Thursday, October 30, 2014

How do you know your ideas really have support when districts are gerrymandered?

It would seem that one side is not listening to the other and is doing everything they can to keep them quiet by gerrymandering districts. It is no secret that after the last census, while Republicans held majorities in their state houses, gerrymandering became a popular fad in many Red States.

But consider what is happening as a result of gerrymandering. When districts are drawn to marginalize the opposition, they have some interesting effects. For one, when one faction is marginalized by the other, the marginalized faction loses their right to representation in their government. The second is that when representation is denied to one faction or another, the dominant faction in a district can impose their will upon the other with impunity and can pass laws that affect the other faction more so than the dominant faction.

Obviously, asserting power over others is very cool if you're say, very well to do. But if you're on the receiving end of that assertiveness, it's not very fun. And if you have no one there to represent your interests when it comes to writing and passing laws, there is only one thing left to do: protest.

I think it was Howard Zinn who said that protests are what happens when legislatures and courts are inadequate or unresponsive to grievances. I guess that's what we can expect when better than 80% of the seats in the US House of Representatives and the Senate are deemed to be safe. It has been well documented that we have a safe seat problem in our elective offices. Safe seats arise from gerrymandering.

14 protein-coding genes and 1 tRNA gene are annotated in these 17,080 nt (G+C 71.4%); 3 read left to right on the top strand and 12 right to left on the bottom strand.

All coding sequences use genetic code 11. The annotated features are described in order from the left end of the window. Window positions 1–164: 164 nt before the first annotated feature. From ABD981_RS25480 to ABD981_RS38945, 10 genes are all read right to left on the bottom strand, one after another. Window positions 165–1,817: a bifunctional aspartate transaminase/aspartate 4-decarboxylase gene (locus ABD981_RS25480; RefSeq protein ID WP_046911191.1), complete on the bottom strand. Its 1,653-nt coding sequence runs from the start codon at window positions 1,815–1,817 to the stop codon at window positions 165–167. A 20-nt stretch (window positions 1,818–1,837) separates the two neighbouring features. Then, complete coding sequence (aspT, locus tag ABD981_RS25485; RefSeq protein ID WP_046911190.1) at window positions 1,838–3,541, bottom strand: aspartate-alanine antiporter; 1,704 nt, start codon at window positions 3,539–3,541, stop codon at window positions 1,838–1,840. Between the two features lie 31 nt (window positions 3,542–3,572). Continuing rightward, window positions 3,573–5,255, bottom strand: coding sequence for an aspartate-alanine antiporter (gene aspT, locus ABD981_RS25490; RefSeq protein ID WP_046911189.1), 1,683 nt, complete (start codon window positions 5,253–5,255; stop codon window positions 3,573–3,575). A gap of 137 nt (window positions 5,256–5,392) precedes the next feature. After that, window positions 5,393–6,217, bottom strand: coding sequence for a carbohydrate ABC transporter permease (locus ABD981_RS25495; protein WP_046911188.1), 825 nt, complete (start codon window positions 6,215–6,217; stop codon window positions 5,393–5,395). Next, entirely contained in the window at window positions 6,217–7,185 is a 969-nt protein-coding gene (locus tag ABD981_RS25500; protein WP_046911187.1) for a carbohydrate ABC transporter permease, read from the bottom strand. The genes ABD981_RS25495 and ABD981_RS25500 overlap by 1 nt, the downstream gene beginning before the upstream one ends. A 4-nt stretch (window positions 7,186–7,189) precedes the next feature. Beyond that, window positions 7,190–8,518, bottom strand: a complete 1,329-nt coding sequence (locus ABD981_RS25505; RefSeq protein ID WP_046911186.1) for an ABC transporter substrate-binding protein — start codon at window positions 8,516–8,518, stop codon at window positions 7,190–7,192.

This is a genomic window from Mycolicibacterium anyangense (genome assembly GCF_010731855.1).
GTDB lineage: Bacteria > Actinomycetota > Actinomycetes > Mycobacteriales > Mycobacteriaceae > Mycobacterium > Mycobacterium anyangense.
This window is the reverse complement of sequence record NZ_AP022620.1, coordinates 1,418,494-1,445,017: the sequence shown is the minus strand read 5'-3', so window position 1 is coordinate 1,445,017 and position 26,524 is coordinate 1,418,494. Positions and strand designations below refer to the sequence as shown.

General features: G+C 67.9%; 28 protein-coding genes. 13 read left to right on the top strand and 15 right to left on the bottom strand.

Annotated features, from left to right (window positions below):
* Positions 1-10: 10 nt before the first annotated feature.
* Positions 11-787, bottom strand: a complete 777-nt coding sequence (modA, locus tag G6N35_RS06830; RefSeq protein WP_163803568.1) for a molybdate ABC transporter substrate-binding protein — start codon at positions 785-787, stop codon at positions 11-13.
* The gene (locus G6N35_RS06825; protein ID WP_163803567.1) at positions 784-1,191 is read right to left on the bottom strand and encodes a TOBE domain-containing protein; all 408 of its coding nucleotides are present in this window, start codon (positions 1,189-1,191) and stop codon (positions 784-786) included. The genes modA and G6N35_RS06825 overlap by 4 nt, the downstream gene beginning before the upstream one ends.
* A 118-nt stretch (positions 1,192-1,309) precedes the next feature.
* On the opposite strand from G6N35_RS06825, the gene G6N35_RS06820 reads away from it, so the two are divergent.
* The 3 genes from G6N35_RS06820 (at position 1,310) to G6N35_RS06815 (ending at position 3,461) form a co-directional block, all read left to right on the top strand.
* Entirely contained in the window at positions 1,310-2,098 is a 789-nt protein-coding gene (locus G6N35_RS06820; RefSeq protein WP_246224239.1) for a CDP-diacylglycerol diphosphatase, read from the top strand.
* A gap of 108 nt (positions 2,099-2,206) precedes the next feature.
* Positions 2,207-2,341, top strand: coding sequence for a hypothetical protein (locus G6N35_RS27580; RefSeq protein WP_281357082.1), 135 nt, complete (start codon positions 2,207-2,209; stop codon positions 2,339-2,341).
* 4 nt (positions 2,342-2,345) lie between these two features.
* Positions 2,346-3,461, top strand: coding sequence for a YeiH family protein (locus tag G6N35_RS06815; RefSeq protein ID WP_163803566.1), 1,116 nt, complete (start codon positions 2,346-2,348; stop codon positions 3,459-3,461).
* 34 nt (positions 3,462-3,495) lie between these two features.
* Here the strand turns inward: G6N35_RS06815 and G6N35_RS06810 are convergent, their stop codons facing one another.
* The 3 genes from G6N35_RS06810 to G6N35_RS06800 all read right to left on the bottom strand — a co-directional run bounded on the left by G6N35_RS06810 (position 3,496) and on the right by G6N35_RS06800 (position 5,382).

According to PBS, about 48 seats in the House and 12 seats in the Senate actually have a contest. The rest of the seats are considered safe. I know of a couple of House districts in Utah, for example, that don't have a Democrat running against the Republican incumbent this year. What are Republicans saying in those districts? "Democrats? There's no one here but us Republicans!" But the Democrats in those districts are living in a district that simply cannot be flipped, which means that the sitting Republican doesn't have to listen to the other guys, now, does he?

I'm not rooting for either side here, but I want to point out that as soon as one party or another rises to power, they suddenly change from underdog to dictator. This trend can be arrested by drawing the districts so that no party is favored. Given the technology available today, with help from Google (j/k), we can draw districts that are even.

But there is one other thing that we can do that I don't see anyone suggesting at the national level. Give 3rd parties access to the debates. 3rd parties are willing to address issues that the Donkey and the Elephant are not willing to discuss on TV. As we saw during the campaign of Jesse Ventura, he ran against candidates who at times refused to debate him on television. The two dominant parties seem to take a certain pride in keeping 3rd parties out of national politics and that is very anti-democratic.

As we can see from the various protests around the country, we have a two-party system that does not have the capacity to address grievances posed by those who protest. Perhaps if there were some real competition for seats, we can keep our so-called leaders intellectually honest.

I want to close on one last point. A candidate who says he's Democrat or Republican, but only represents members of his own party in his seat when he votes, is not doing his job. The job of a Congressman, Senator or a member of a state house, is to represent everyone in the district. It is not his job to vote only for what he likes or is consistent with his party's platform. He must take all sides into consideration of his votes. That's what it means to represent a district.

Perhaps if we had legislators who agreed with that job description, we'd see fewer protests.
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